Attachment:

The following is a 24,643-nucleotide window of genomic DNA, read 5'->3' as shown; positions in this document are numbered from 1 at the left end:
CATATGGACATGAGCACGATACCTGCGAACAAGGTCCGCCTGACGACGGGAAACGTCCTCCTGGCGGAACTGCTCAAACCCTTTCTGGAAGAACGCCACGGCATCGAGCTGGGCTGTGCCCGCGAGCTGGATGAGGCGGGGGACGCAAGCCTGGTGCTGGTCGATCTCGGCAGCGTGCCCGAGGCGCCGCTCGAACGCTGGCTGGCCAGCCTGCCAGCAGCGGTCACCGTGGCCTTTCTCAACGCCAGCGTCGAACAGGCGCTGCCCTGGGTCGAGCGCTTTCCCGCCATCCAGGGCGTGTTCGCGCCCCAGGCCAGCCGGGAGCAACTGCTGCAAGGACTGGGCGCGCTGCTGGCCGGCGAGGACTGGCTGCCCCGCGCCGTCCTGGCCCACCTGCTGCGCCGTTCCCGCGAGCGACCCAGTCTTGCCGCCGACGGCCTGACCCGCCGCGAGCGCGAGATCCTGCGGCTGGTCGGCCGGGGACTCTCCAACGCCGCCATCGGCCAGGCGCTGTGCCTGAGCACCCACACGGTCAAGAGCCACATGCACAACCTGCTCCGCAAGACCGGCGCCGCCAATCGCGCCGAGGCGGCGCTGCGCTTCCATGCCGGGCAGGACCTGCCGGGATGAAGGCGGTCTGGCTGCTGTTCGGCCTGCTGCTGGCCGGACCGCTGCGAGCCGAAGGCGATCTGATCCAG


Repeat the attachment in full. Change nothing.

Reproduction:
The following is a 24,643-nucleotide window of genomic DNA, read 5'->3' as shown; positions in this document are numbered from 1 at the left end:
CATATGGACATGAGCACGATACCTGCGAACAAGGTCCGCCTGACGACGGGAAACGTCCTCCTGGCGGAACTGCTCAAACCCTTTCTGGAAGAACGCCACGGCATCGAGCTGGGCTGTGCCCGCGAGCTGGATGAGGCGGGGGACGCAAGCCTGGTGCTGGTCGATCTCGGCAGCGTGCCCGAGGCGCCGCTCGAACGCTGGCTGGCCAGCCTGCCAGCAGCGGTCACCGTGGCCTTTCTCAACGCCAGCGTCGAACAGGCGCTGCCCTGGGTCGAGCGCTTTCCCGCCATCCAGGGCGTGTTCGCGCCCCAGGCCAGCCGGGAGCAACTGCTGCAAGGACTGGGCGCGCTGCTGGCCGGCGAGGACTGGCTGCCCCGCGCCGTCCTGGCCCACCTGCTGCGCCGTTCCCGCGAGCGACCCAGTCTTGCCGCCGACGGCCTGACCCGCCGCGAGCGCGAGATCCTGCGGCTGGTCGGCCGGGGACTCTCCAACGCCGCCATCGGCCAGGCGCTGTGCCTGAGCACCCACACGGTCAAGAGCCACATGCACAACCTGCTCCGCAAGACCGGCGCCGCCAATCGCGCCGAGGCGGCGCTGCGCTTCCATGCCGGGCAGGACCTGCCGGGATGAAGGCGGTCTGGCTGCTGTTCGGCCTGCTGCTGGCCGGACCGCTGCGAGCCGAAGGCGATCTGATCCAG